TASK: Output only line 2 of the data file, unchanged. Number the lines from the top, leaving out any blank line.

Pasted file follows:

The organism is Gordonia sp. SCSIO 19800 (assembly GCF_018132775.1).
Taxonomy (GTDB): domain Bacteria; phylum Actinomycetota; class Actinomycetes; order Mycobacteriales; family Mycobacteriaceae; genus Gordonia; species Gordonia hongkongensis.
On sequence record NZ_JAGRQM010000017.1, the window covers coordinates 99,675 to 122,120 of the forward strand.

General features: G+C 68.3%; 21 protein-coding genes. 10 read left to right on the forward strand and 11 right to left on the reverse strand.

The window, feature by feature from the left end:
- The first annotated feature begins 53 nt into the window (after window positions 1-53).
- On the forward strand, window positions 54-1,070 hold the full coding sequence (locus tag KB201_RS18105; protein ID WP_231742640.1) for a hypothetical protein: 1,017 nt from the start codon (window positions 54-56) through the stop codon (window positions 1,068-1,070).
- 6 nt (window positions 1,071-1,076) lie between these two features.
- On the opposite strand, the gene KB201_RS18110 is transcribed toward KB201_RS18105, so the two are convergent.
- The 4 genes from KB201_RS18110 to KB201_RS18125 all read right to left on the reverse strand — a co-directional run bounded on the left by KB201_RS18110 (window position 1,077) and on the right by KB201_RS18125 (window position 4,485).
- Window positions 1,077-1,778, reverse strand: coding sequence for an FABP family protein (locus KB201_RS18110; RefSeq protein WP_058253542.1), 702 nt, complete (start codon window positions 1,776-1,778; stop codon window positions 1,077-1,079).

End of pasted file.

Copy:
Taxonomy (GTDB): domain Bacteria; phylum Actinomycetota; class Actinomycetes; order Mycobacteriales; family Mycobacteriaceae; genus Gordonia; species Gordonia hongkongensis.